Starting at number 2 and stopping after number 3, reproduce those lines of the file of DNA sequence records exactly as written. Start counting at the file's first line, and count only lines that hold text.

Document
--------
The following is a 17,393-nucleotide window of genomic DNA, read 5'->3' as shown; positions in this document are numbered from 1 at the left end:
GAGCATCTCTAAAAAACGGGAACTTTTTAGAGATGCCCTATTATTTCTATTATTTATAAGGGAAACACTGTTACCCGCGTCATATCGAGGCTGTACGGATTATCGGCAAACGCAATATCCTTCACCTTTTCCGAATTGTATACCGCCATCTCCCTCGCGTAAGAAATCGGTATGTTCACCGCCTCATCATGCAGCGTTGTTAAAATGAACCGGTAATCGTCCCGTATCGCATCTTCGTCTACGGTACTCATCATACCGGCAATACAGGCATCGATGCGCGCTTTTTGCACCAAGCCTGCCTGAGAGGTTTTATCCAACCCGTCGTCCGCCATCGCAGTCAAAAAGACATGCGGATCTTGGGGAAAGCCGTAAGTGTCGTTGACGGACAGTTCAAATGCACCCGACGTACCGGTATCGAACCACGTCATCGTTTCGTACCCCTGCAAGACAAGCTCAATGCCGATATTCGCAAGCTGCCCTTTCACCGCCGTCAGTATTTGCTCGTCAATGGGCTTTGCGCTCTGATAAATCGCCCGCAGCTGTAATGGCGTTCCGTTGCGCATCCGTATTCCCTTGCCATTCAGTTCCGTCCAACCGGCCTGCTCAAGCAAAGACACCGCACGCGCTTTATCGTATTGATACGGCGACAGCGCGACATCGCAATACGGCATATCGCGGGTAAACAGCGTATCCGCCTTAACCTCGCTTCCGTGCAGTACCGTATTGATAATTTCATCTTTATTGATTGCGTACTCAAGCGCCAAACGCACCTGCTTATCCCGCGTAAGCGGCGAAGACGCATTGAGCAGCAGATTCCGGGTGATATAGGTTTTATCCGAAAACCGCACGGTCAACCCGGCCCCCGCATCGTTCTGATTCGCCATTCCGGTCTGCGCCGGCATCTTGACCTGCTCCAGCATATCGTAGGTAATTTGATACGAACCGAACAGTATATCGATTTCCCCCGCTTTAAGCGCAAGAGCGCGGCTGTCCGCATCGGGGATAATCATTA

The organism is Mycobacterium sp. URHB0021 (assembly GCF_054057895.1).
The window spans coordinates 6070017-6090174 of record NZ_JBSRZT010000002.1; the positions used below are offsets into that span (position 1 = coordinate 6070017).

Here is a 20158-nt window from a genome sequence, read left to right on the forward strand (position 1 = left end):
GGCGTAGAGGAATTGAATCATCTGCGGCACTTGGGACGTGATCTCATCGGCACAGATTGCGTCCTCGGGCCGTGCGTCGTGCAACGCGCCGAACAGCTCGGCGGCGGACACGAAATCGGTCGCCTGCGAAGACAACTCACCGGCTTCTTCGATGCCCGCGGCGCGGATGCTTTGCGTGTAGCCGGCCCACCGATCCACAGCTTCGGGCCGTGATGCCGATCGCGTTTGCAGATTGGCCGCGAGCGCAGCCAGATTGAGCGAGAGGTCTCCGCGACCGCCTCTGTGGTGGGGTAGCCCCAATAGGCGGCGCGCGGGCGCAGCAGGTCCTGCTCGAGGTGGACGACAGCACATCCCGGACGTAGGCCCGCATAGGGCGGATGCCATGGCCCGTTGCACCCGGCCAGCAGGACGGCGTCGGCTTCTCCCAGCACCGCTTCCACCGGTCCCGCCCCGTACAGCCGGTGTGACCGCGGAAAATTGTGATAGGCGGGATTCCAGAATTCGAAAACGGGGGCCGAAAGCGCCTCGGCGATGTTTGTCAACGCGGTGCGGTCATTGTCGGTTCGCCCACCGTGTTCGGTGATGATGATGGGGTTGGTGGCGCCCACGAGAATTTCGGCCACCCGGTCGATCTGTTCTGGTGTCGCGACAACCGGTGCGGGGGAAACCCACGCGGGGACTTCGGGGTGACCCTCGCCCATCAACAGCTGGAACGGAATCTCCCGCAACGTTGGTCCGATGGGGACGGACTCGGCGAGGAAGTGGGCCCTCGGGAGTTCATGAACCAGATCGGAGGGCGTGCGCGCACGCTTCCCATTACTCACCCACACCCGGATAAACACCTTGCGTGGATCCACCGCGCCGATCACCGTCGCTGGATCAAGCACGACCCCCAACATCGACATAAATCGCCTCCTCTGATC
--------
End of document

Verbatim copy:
GAGCATCTCTAAAAAACGGGAACTTTTTAGAGATGCCCTATTATTTCTATTATTTATAAGGGAAACACTGTTACCCGCGTCATATCGAGGCTGTACGGATTATCGGCAAACGCAATATCCTTCACCTTTTCCGAATTGTATACCGCCATCTCCCTCGCGTAAGAAATCGGTATGTTCACCGCCTCATCATGCAGCGTTGTTAAAATGAACCGGTAATCGTCCCGTATCGCATCTTCGTCTACGGTACTCATCATACCGGCAATACAGGCATCGATGCGCGCTTTTTGCACCAAGCCTGCCTGAGAGGTTTTATCCAACCCGTCGTCCGCCATCGCAGTCAAAAAGACATGCGGATCTTGGGGAAAGCCGTAAGTGTCGTTGACGGACAGTTCAAATGCACCCGACGTACCGGTATCGAACCACGTCATCGTTTCGTACCCCTGCAAGACAAGCTCAATGCCGATATTCGCAAGCTGCCCTTTCACCGCCGTCAGTATTTGCTCGTCAATGGGCTTTGCGCTCTGATAAATCGCCCGCAGCTGTAATGGCGTTCCGTTGCGCATCCGTATTCCCTTGCCATTCAGTTCCGTCCAACCGGCCTGCTCAAGCAAAGACACCGCACGCGCTTTATCGTATTGATACGGCGACAGCGCGACATCGCAATACGGCATATCGCGGGTAAACAGCGTATCCGCCTTAACCTCGCTTCCGTGCAGTACCGTATTGATAATTTCATCTTTATTGATTGCGTACTCAAGCGCCAAACGCACCTGCTTATCCCGCGTAAGCGGCGAAGACGCATTGAGCAGCAGATTCCGGGTGATATAGGTTTTATCCGAAAACCGCACGGTCAACCCGGCCCCCGCATCGTTCTGATTCGCCATTCCGGTCTGCGCCGGCATCTTGACCTGCTCCAGCATATCGTAGGTAATTTGATACGAACCGAACAGTATATCGATTTCCCCCGCTTTAAGCGCAAGAGCGCGGCTGTCCGCATCGGGGATAATCATTA

The organism is Mycobacterium sp. URHB0021 (assembly GCF_054057895.1).